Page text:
By far the best-known figure and also the “spiritual leader” of the forthcoming Global March on Jerusalem to protest the city’s “Judaization” is Archbishop Desmond Tutu. He is the perfect representative of this collection of Israel-haters (Iranian agents, Muslim Brotherhood, Hamas “activists,” and their leftist acolytes) because for him anti-Semitism is not merely a religious prejudice or an untidy passion; it is a way of life.
This is an open secret, visible to everybody yet constantly ignored by Tutu’s admirers, including President Obama, who in 2009 awarded him the Medal of Freedom. In October 2010, on the occasion of the Anglican clergyman’s 79th birthday, Obama lauded him as “a moral titan — a voice of principle, an unrelenting champion of justice, and a dedicated peacemaker.” Yet in that very year Tutu had demonstrated his dedication to peace, justice, and principle in the Middle East by speaking up for Hamas and supporting the “Freedom Flotilla” of Islamist jihadists and “internationalist” do-gooders (people who confuse doing good with feeling good about what they are doing) who in the spring tried to break the Israeli blockade of Gaza.
Tutu has also repeatedly endorsed the activities of the BDS (Boycott, Divestment and Sanction) movement. This reincarnation of the Nazis’ “Kauf nicht beim Juden” campaign of the 1930s constantly invokes Tutu’s “authoritative” condemnation of Israel (where Arabs and Jews use the same buses, beaches, clinics, cafes, and soccer fields, and attend the same universities) as an “apartheid state.” It goes without saying that Tutu is neither impressed by nor interested in the fact that Israel is the only country in the world to have sought out and brought to its shores, all on its own initiative, tens of thousands of black Africans for citizenship, not enslavement.
His fulminations against Jews have a long history, so well-documented that one wonders how President Obama (or our perennially “surprised” Jewish leaders) can possibly be ignorant of it.
On the day after Christmas, 1989, Tutu, standing before the memorial at Yad Vashem in Jerusalem to the millions of Jews murdered by the Nazis, prayed for the murderers and scolded the descendants of their victims. “We pray for those who made it happen, help us to forgive them and help us so that we in our turn will not make others suffer.” This, he said, was his “message” to the Israeli children and grandchildren of the dead.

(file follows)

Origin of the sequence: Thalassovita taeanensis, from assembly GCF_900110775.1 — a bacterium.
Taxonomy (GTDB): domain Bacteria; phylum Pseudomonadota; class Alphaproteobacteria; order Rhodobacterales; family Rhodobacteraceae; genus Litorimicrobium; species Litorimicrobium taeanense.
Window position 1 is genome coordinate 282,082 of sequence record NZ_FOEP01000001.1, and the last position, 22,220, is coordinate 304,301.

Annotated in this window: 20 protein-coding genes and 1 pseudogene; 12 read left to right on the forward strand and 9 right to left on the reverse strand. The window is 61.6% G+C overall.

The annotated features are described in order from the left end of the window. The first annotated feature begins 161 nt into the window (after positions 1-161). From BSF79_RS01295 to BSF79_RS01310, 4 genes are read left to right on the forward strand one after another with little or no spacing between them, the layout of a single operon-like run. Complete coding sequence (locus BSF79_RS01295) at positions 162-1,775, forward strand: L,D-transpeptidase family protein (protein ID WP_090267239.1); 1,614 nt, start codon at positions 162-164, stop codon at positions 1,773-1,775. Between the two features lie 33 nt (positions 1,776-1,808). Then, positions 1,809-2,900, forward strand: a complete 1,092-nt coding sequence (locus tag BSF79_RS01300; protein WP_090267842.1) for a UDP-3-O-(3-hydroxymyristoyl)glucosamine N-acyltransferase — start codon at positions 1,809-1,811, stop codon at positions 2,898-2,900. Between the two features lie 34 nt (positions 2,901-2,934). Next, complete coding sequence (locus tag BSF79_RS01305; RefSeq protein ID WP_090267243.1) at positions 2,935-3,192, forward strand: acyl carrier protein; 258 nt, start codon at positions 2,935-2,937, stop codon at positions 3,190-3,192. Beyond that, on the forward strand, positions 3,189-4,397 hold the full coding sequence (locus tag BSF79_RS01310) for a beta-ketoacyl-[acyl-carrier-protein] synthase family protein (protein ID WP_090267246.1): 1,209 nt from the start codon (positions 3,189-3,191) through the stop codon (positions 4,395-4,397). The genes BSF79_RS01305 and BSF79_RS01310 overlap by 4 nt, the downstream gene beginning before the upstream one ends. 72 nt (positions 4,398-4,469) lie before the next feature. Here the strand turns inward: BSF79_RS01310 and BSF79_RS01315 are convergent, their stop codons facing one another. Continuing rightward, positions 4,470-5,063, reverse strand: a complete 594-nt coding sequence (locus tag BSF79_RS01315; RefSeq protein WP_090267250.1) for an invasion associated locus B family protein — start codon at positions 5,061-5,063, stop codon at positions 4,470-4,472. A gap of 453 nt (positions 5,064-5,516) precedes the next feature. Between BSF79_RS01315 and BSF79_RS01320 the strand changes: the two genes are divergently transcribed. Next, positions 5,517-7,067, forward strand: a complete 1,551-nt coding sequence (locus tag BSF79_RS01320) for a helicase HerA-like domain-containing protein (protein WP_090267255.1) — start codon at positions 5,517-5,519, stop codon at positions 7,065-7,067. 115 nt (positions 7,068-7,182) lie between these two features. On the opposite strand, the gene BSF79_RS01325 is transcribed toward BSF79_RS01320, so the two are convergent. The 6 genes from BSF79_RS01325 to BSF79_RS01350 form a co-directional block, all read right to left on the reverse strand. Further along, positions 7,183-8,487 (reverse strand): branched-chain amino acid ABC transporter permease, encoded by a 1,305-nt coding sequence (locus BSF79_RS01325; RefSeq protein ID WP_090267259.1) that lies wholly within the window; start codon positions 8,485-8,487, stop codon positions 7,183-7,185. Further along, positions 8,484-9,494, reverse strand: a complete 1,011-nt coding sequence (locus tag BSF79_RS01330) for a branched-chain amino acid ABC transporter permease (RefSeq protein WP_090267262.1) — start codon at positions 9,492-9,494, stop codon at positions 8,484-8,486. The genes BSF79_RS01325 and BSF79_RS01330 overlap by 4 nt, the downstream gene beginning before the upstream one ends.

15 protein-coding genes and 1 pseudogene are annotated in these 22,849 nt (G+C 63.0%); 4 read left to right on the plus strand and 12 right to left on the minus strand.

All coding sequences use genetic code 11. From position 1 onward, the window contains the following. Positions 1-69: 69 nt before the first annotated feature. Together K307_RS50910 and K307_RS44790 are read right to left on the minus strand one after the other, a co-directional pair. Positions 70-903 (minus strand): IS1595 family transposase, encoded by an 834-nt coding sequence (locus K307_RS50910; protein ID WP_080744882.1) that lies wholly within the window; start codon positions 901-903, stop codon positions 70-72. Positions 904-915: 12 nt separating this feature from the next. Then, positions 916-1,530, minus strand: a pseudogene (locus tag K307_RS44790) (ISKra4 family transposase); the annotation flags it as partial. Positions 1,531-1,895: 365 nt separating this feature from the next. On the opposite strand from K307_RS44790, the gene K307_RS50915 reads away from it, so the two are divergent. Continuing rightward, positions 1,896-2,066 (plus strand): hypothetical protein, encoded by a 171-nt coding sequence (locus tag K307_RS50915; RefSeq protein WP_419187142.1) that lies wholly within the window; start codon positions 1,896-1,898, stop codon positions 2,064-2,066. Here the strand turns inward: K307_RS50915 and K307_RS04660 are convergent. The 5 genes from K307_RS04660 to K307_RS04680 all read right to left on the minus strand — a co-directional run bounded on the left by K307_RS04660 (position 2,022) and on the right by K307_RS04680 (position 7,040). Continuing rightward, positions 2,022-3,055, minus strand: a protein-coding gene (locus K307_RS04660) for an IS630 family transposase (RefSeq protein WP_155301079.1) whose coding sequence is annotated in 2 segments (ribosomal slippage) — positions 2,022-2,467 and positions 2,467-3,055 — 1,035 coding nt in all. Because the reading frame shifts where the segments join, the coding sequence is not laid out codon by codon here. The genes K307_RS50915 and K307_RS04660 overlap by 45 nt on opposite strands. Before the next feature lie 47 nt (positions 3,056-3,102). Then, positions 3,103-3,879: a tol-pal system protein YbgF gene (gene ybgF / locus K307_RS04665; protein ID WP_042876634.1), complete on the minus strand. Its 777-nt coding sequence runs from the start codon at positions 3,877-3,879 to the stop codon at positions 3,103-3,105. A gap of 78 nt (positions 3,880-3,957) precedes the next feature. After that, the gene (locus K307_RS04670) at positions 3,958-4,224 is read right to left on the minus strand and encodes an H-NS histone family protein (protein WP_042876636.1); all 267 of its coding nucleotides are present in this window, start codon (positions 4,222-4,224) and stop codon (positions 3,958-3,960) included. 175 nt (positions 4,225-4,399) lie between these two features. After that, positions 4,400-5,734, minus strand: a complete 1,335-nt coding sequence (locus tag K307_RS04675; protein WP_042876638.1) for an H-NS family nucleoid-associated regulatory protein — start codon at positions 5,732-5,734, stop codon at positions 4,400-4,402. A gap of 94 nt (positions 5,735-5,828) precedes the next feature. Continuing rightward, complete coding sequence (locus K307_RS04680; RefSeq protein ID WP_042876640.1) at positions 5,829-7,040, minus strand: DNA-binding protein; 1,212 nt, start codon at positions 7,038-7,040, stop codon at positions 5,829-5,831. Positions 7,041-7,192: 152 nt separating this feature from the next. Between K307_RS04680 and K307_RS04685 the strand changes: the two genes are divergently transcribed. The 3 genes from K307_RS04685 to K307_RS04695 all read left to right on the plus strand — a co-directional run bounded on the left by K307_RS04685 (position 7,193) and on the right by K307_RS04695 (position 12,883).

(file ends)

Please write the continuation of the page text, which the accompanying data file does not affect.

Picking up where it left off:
Moral obtuseness, mean spite, and monstrous arrogance do not make for sound ethics and theology. Neither Tutu nor the Israelis he lectured can “forgive” the Nazi murderers. Representatives of an injured group are not licensed (even by the most sanctimonious of preachers) to forgive on behalf of the whole group; in fact, forgiveness issues from God alone. The forgiveness Tutu offers the Nazis is truly pitiless because, as Cynthia Ozick once observed, it forgets the victims, blurs over suffering, and obliterates the past.
Tutu’s insistence on applying a double standard to Jews may explain an otherwise mysterious feature of his anti-Israel rhetoric. On one occasion, he expressed dismay “that Israel, with the kind of history … her people have experienced, should make refugees [actually she didn’t] of others.” In other words, Jews, according to Tutu, have a duty to behave particularly well because Jews have suffered so much persecution. The mad corollary of this proposition is that the descendants of those who have not been persecuted do not have a special duty to behave well, and the descendants of the persecutors can be excused altogether for behavior it would be hard to excuse in other people.
Rabbinical tradition, however, provides a simple explanation of Tutu’s eagerness to “forgive” the Nazis while excoriating the descendants of their victims: “Whoever is merciful to the cruel,” the rabbis warn, “will end by being indifferent to the innocent.”